I was reminded of our General Membership Meeting roughly two years ago, when we explored the last mile and made sense of the challenges facing it today. As e-commerce continues to boom, last mile players admitted that they have problems keeping up with increasing demand, especially during those sale periods around Christmas time. While they’re able to manage customers’ expectations (and perhaps provide them with a sense of control and reassurance by letting them know of where their orders are most steps of the way), they’d still much prefer to be able to deliver orders within a few days.
That, of course, means significant investment both in capacity and capability. As we’ve illustrated before, e-commerce players have done a lot to push the envelope in this front, utilizing technology to allow for faster fulfillment and to provide customers more options for paying – a particular bugbear in a country where a lot of citizens remain unbanked and many choose to pay cash on delivery rather than via credit card. Yet investment in physical facilities are held back by regulations and cost, and finding the right people remains a challenge, particularly in areas where many logistics companies jostle for the same pool of talent.
That GMM is two years ago, however, and it’s safe to say some changes have taken place, More of the larger logistics service providers have responded to the call of e-commerce, whether by providing additional capacity in distribution hubs, or on the home delivery aspect. As I write this, I’m still waiting for a phone we ordered online. (The phone was dropped badly, something you do not want to do during a lockdown where almost everything is closed.) It’s been a week, and we’re still waiting for a waybill number from our last mile provider. Sure, these are different times, but logistics providers are allowed to operate at full capacity from the outset, which suggests that as demand goes further up alongside the need to remain physically distant, last mile players are still trying to keep up.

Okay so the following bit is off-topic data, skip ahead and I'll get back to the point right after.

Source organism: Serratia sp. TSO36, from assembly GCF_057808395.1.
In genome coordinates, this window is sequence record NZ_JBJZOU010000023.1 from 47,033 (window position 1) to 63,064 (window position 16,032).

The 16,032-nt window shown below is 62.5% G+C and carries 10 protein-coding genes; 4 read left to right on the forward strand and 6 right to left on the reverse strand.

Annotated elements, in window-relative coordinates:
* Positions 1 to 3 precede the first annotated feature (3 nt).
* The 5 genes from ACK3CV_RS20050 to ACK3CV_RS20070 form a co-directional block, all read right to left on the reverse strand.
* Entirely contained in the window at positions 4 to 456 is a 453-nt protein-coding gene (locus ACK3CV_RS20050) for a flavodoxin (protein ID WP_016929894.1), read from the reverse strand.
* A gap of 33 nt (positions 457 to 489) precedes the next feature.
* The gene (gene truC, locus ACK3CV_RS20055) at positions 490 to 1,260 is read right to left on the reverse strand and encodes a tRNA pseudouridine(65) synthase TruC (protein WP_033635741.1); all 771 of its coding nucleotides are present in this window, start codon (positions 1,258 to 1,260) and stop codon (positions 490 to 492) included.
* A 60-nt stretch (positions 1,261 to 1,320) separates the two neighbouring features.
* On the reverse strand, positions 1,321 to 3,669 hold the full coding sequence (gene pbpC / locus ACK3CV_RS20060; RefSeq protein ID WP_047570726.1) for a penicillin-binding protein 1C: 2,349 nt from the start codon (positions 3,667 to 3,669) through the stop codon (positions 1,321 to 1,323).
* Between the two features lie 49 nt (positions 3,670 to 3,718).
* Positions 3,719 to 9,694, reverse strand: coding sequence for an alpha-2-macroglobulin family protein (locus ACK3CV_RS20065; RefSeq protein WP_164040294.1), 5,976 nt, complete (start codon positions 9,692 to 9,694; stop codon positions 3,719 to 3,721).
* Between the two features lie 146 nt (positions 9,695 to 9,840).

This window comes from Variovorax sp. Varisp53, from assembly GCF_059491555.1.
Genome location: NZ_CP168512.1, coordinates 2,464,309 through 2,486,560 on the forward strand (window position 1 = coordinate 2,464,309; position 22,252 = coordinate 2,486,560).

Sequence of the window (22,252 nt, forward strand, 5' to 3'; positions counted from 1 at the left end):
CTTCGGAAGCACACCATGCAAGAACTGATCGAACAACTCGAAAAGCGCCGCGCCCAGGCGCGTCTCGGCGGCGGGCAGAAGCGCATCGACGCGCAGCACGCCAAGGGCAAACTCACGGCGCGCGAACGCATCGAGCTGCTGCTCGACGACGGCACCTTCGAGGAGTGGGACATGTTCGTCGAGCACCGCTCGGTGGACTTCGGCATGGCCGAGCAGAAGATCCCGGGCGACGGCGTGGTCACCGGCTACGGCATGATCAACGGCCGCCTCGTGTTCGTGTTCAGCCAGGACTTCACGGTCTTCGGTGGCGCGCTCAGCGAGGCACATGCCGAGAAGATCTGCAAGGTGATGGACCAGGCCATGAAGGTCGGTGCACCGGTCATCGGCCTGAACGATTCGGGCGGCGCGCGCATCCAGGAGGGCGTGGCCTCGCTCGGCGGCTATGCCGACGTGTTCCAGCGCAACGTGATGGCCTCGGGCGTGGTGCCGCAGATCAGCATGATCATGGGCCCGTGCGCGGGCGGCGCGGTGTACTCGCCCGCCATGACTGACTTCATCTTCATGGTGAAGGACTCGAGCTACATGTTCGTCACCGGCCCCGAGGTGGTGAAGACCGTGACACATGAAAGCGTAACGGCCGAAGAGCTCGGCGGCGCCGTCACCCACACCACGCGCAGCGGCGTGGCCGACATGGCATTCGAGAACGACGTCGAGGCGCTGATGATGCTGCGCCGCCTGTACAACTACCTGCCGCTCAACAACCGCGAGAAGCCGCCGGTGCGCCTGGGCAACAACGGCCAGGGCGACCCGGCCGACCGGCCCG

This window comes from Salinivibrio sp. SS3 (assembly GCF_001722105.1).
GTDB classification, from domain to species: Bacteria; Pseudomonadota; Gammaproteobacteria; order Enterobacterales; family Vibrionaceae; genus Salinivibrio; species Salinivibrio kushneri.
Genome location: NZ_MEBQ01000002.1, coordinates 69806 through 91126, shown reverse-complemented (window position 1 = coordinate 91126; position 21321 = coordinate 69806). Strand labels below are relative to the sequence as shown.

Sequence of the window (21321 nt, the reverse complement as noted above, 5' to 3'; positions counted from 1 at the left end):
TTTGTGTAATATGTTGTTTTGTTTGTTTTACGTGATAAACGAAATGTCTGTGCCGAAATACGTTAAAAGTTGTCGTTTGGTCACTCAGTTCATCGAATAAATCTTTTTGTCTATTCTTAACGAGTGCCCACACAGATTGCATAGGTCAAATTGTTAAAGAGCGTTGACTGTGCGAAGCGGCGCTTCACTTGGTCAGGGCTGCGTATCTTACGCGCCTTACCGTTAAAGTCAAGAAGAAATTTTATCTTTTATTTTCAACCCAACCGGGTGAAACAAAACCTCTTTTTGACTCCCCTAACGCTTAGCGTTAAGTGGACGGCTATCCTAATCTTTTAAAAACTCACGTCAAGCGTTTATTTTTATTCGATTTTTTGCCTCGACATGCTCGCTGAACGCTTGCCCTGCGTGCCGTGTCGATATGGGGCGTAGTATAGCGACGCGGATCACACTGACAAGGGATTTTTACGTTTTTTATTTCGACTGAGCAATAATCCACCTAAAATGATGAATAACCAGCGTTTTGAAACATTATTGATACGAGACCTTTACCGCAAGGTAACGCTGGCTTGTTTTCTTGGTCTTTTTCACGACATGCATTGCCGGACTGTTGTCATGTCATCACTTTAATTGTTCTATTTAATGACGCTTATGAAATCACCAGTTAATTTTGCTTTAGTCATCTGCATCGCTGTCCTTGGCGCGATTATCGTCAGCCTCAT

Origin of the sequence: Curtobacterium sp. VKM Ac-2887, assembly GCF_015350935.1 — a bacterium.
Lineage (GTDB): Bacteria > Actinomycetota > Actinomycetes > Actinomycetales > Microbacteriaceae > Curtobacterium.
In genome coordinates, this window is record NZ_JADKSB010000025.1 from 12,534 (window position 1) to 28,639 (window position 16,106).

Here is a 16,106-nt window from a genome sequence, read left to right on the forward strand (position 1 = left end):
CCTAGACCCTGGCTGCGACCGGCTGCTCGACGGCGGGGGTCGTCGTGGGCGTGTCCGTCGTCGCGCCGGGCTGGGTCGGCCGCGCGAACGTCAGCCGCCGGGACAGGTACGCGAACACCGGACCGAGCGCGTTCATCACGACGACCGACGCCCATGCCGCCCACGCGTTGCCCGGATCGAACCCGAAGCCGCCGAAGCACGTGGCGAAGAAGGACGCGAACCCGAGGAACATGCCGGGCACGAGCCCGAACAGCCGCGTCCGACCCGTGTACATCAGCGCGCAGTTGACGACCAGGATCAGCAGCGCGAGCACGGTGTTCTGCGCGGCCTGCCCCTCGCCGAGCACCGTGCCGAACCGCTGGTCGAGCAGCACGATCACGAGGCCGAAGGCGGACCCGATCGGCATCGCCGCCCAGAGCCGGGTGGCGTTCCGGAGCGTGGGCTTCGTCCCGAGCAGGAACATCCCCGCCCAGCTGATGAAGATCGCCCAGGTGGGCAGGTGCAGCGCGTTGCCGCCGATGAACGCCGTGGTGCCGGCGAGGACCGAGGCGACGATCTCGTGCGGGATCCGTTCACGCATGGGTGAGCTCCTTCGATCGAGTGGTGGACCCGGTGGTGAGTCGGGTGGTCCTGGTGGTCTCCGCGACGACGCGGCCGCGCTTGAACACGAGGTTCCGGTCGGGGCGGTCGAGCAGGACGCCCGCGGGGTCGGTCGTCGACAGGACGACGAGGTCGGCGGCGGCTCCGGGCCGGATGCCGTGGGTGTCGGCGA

The challenge issued then to other logistics providers is to be able to offer services that would satisfy e-commerce players. They said that, despite their in-house solutions, they’re more than willing to work with more established companies to fill the gaps. It makes economic sense: smaller players, particularly in the provinces, can offer levels of service that suit the nuances of the area, and one that the e-commerce players might not be able to pick up immediately. Also, it provides cost savings, outsourcing these functions instead of investing in new facilities altogether, although you would need to adapt existing warehouses for the purpose, I assume. It’s why the likes of Lazada still work with the likes of 2GO and LBC, despite having their own logistics operations.
Now that there’s a renewed (and invigorated) push for e-commerce, the question remains: can our logistics service providers be up to the task? Much is being done now, particularly by the Department of Trade and Industry, to prepare entrepreneurs for this so-called new normal. Perhaps we should also look at our logistics players, who will continue to connect businesses with customers. We have to make them understand the possibilities of the last mile, and be comfortable with the technology that goes with it. Perhaps we can get started on that, too, so every player down the chain is truly up to speed.
Henrik Batallones is the marketing and communications director of SCMAP, and editor-in-chief of its official publication, Supply Chain Philippines. More information about SCMAP is available at scmap.org.